These dogs absolutely love toys of all kinds, just be sure to select toys for them without stuffing—because they’ll rip that stuffing out in no time flat. This is a dog breed that loves to cuddle, even though they have so much luxurious fluff of their own. And when they do cuddle, they often curl up fox style with their tail wrapped around the front of their faces in precious little balls.
Above all, if you are looking to get a Husky and haven’t already done so, please check your local shelters because Huskies all across the US are surrendered every day for reasons beyond their control. This is a high-energy dog that craves attention. These are not “outside dogs” or “guard dogs” or dogs that can simply live out in a yard with little interaction with their humans.
These dogs are highly social and prone to anxiety. And because people often don’t do their research beforehand, many end up in shelters. So, should you be certain a Husky is the right breed for you, check your local rescues and shelters first! You might be able to give a gorgeous Husky the second chance they’re hoping for.
General Health and health issues
It’s important to note that Huskies can vary in size, and this is because there are two classifications of Huskies: the Siberian and the Alaskan. This breed of dog is a member of the Spitz family and is not at all directly related to a wolf or shares hybrid wolf DNA, they’re simply the closest descendant to the wolf in the canine family.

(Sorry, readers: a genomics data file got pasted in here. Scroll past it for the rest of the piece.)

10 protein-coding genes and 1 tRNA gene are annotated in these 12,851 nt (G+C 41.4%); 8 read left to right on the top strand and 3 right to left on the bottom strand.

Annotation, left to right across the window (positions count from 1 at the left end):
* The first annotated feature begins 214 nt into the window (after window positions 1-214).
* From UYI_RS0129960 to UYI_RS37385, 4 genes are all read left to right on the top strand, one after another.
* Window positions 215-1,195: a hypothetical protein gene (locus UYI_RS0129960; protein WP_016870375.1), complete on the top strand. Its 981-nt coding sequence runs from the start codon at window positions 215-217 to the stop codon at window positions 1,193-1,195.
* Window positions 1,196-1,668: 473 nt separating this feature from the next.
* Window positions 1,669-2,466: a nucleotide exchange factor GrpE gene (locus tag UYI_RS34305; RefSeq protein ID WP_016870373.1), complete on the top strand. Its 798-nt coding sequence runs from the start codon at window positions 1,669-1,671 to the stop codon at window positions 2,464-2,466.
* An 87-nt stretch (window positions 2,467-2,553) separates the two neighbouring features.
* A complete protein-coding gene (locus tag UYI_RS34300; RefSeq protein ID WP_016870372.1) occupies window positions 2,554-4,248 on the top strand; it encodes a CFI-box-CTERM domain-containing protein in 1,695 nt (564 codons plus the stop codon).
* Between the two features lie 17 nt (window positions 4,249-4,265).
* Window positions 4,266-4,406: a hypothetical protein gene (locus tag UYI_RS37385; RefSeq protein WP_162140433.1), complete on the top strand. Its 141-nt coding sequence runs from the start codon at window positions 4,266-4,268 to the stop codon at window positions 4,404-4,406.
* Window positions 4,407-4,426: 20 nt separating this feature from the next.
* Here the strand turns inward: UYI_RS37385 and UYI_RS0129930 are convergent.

A male Husky can range from 21-23 inches in height, with males ranging anywhere from 45-60 lbs; females ranging from 35-50 lbs. The Husky is a healthy dog breed with a very limited number of health concerns. Some of those concerns can be eye issues and Hip Dysplasia.
It is often reported that Huskies are notorious for having sensitive stomachs, which can result in loose stools if not fed high-quality, high-protein food. After all, they are direct descendants of wolves! If given food that has dangerous fillers, it can trigger digestion issues, as well as allergies which can lead to itchy skin and a dry coat. Be sure to do your research and pick out a quality feed for your precious Husky pup.
There are two notable health problems to look out for such as corneal dystrophy (eye defects) and progressive retinal atrophy.
Huskies have a thick double coat that protects them against cold weather conditions. It will be beneficial to invest in a high-quality dog brush to help with excess shedding.
The Husky will “blow” their undercoat twice a year, typically at the beginning of a major season change. To help your home from collecting Husky fluff bunnies, invest in a Furminator brush which will carefully and safely collect hair from your Husky’s coat.
What’s the Best Bed for Your Husky?
When it comes to your Husky, you’ll want to find them a soft, cushiony bed for them to wrap their fluffy bodies on. These dogs are famous for sleeping in a ball like a fox...or laying on their back with their legs in the air. Because of their peculiar sleep antics, you’ll want to provide them with a plush medium to large bed, depending on their exact side.